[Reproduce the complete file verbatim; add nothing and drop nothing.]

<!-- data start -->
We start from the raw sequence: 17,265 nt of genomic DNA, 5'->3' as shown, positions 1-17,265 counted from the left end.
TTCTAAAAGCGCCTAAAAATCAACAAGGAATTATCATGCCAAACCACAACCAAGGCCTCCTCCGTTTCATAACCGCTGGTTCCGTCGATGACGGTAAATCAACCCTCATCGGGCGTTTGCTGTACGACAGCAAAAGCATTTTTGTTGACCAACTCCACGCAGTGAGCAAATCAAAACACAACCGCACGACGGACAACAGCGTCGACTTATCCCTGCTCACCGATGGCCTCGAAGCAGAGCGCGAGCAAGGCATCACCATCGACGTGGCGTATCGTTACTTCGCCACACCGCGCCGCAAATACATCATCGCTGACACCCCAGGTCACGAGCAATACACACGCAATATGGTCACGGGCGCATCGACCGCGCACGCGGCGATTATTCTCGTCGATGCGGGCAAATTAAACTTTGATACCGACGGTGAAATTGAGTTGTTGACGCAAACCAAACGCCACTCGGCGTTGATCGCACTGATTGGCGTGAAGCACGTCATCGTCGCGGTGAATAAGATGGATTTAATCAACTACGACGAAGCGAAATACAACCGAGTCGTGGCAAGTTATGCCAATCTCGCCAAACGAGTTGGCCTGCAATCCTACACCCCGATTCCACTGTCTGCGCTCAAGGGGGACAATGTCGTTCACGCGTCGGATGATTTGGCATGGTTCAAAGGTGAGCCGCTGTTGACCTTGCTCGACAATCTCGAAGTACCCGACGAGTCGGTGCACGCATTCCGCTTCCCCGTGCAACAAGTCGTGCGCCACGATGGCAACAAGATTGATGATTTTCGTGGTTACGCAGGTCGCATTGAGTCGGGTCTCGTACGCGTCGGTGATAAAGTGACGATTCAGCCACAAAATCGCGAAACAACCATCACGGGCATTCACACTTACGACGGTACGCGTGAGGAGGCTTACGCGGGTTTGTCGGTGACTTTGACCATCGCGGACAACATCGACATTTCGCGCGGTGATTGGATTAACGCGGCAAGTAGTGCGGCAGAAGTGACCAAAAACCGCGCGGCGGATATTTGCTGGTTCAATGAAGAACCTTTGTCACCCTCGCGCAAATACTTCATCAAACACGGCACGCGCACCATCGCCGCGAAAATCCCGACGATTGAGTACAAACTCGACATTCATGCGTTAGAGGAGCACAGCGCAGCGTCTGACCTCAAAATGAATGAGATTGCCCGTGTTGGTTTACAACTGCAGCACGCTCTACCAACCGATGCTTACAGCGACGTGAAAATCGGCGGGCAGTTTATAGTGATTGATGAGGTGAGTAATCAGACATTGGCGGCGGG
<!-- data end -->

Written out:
We start from the raw sequence: 17,265 nt of genomic DNA, 5'->3' as shown, positions 1-17,265 counted from the left end.
TTCTAAAAGCGCCTAAAAATCAACAAGGAATTATCATGCCAAACCACAACCAAGGCCTCCTCCGTTTCATAACCGCTGGTTCCGTCGATGACGGTAAATCAACCCTCATCGGGCGTTTGCTGTACGACAGCAAAAGCATTTTTGTTGACCAACTCCACGCAGTGAGCAAATCAAAACACAACCGCACGACGGACAACAGCGTCGACTTATCCCTGCTCACCGATGGCCTCGAAGCAGAGCGCGAGCAAGGCATCACCATCGACGTGGCGTATCGTTACTTCGCCACACCGCGCCGCAAATACATCATCGCTGACACCCCAGGTCACGAGCAATACACACGCAATATGGTCACGGGCGCATCGACCGCGCACGCGGCGATTATTCTCGTCGATGCGGGCAAATTAAACTTTGATACCGACGGTGAAATTGAGTTGTTGACGCAAACCAAACGCCACTCGGCGTTGATCGCACTGATTGGCGTGAAGCACGTCATCGTCGCGGTGAATAAGATGGATTTAATCAACTACGACGAAGCGAAATACAACCGAGTCGTGGCAAGTTATGCCAATCTCGCCAAACGAGTTGGCCTGCAATCCTACACCCCGATTCCACTGTCTGCGCTCAAGGGGGACAATGTCGTTCACGCGTCGGATGATTTGGCATGGTTCAAAGGTGAGCCGCTGTTGACCTTGCTCGACAATCTCGAAGTACCCGACGAGTCGGTGCACGCATTCCGCTTCCCCGTGCAACAAGTCGTGCGCCACGATGGCAACAAGATTGATGATTTTCGTGGTTACGCAGGTCGCATTGAGTCGGGTCTCGTACGCGTCGGTGATAAAGTGACGATTCAGCCACAAAATCGCGAAACAACCATCACGGGCATTCACACTTACGACGGTACGCGTGAGGAGGCTTACGCGGGTTTGTCGGTGACTTTGACCATCGCGGACAACATCGACATTTCGCGCGGTGATTGGATTAACGCGGCAAGTAGTGCGGCAGAAGTGACCAAAAACCGCGCGGCGGATATTTGCTGGTTCAATGAAGAACCTTTGTCACCCTCGCGCAAATACTTCATCAAACACGGCACGCGCACCATCGCCGCGAAAATCCCGACGATTGAGTACAAACTCGACATTCATGCGTTAGAGGAGCACAGCGCAGCGTCTGACCTCAAAATGAATGAGATTGCCCGTGTTGGTTTACAACTGCAGCACGCTCTACCAACCGATGCTTACAGCGACGTGAAAATCGGCGGGCAGTTTATAGTGATTGATGAGGTGAGTAATCAGACATTGGCGGCGGG